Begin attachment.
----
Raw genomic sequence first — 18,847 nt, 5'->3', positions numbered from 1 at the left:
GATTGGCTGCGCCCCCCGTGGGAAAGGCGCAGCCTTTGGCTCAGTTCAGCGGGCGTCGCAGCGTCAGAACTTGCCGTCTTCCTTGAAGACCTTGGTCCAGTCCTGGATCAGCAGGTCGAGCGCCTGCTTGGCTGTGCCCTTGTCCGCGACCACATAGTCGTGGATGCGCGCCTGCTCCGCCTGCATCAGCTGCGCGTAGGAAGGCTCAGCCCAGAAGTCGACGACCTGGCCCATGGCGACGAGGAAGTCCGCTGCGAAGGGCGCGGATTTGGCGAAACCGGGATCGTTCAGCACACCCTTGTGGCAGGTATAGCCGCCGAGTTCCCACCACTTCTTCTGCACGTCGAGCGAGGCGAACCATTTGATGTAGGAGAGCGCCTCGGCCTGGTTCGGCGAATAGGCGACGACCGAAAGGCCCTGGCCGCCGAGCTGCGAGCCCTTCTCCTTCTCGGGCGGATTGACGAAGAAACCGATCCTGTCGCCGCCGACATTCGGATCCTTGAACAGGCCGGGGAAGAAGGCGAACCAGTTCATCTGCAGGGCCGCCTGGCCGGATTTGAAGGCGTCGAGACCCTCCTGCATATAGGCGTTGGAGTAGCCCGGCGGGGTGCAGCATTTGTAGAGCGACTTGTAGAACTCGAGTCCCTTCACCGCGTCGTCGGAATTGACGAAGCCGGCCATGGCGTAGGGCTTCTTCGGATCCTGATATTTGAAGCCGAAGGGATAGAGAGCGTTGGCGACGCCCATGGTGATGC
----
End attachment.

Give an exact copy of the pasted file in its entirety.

Raw genomic sequence first — 18,847 nt, 5'->3', positions numbered from 1 at the left:
GATTGGCTGCGCCCCCCGTGGGAAAGGCGCAGCCTTTGGCTCAGTTCAGCGGGCGTCGCAGCGTCAGAACTTGCCGTCTTCCTTGAAGACCTTGGTCCAGTCCTGGATCAGCAGGTCGAGCGCCTGCTTGGCTGTGCCCTTGTCCGCGACCACATAGTCGTGGATGCGCGCCTGCTCCGCCTGCATCAGCTGCGCGTAGGAAGGCTCAGCCCAGAAGTCGACGACCTGGCCCATGGCGACGAGGAAGTCCGCTGCGAAGGGCGCGGATTTGGCGAAACCGGGATCGTTCAGCACACCCTTGTGGCAGGTATAGCCGCCGAGTTCCCACCACTTCTTCTGCACGTCGAGCGAGGCGAACCATTTGATGTAGGAGAGCGCCTCGGCCTGGTTCGGCGAATAGGCGACGACCGAAAGGCCCTGGCCGCCGAGCTGCGAGCCCTTCTCCTTCTCGGGCGGATTGACGAAGAAACCGATCCTGTCGCCGCCGACATTCGGATCCTTGAACAGGCCGGGGAAGAAGGCGAACCAGTTCATCTGCAGGGCCGCCTGGCCGGATTTGAAGGCGTCGAGACCCTCCTGCATATAGGCGTTGGAGTAGCCCGGCGGGGTGCAGCATTTGTAGAGCGACTTGTAGAACTCGAGTCCCTTCACCGCGTCGTCGGAATTGACGAAGCCGGCCATGGCGTAGGGCTTCTTCGGATCCTGATATTTGAAGCCGAAGGGATAGAGAGCGTTGGCGACGCCCATGGTGATGC